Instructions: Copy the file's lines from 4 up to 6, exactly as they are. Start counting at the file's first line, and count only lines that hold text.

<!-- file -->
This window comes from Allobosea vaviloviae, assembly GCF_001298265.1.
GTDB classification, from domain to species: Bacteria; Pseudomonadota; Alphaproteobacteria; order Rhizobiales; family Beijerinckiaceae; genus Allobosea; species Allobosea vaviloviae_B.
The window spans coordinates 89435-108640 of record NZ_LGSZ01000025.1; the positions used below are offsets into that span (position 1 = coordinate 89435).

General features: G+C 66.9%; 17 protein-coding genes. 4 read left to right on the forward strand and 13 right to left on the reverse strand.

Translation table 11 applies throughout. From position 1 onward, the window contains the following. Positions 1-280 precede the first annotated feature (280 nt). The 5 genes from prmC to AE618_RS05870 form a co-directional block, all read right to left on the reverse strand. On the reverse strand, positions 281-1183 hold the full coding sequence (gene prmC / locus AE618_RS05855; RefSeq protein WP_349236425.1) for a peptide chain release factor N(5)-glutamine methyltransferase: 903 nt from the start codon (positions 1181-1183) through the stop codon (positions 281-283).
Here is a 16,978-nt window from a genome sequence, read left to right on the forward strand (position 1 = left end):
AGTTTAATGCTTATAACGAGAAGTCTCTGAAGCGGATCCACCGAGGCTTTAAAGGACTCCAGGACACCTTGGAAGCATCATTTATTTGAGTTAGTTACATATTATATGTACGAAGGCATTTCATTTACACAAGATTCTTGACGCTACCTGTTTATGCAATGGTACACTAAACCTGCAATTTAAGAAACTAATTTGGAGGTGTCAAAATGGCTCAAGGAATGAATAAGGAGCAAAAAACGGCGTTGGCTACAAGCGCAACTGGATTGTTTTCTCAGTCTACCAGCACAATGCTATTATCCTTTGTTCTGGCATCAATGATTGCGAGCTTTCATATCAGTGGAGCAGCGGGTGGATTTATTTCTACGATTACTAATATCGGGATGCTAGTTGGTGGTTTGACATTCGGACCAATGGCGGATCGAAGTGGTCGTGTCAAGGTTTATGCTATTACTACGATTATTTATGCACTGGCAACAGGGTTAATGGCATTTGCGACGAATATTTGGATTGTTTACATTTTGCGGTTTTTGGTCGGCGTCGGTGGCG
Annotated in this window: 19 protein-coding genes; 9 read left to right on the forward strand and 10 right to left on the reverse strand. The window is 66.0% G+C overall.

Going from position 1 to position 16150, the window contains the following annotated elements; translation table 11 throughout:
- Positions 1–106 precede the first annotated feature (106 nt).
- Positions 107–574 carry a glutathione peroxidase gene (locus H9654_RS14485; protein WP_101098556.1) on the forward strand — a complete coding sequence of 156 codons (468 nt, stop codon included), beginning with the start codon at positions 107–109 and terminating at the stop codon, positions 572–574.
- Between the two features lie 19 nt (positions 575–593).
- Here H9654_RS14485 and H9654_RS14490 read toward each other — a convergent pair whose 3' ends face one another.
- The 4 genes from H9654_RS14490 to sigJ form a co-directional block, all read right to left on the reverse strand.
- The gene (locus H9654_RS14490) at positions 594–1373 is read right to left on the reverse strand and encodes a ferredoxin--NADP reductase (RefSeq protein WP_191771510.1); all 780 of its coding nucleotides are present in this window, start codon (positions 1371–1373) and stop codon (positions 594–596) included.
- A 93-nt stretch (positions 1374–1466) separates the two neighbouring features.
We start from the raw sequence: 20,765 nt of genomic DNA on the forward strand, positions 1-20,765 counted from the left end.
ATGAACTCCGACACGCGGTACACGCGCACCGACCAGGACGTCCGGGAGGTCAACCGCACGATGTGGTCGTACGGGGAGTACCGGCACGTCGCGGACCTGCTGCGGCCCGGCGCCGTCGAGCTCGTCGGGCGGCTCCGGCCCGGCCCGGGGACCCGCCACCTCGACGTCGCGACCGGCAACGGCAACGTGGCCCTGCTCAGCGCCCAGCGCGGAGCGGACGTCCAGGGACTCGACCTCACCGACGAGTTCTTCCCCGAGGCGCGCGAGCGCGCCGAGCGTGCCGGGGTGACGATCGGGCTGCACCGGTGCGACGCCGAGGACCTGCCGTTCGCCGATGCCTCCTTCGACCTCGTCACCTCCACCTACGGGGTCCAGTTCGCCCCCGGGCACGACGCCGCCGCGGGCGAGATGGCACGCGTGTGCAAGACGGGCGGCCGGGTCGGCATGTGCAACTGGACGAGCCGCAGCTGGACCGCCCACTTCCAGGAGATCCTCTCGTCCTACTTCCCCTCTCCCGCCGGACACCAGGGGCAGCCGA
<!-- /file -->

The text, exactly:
General features: G+C 66.9%; 17 protein-coding genes. 4 read left to right on the forward strand and 13 right to left on the reverse strand.

Translation table 11 applies throughout. From position 1 onward, the window contains the following. Positions 1-280 precede the first annotated feature (280 nt). The 5 genes from prmC to AE618_RS05870 form a co-directional block, all read right to left on the reverse strand. On the reverse strand, positions 281-1183 hold the full coding sequence (gene prmC / locus AE618_RS05855; RefSeq protein WP_349236425.1) for a peptide chain release factor N(5)-glutamine methyltransferase: 903 nt from the start codon (positions 1181-1183) through the stop codon (positions 281-283).
Here is a 16,978-nt window from a genome sequence, read left to right on the forward strand (position 1 = left end):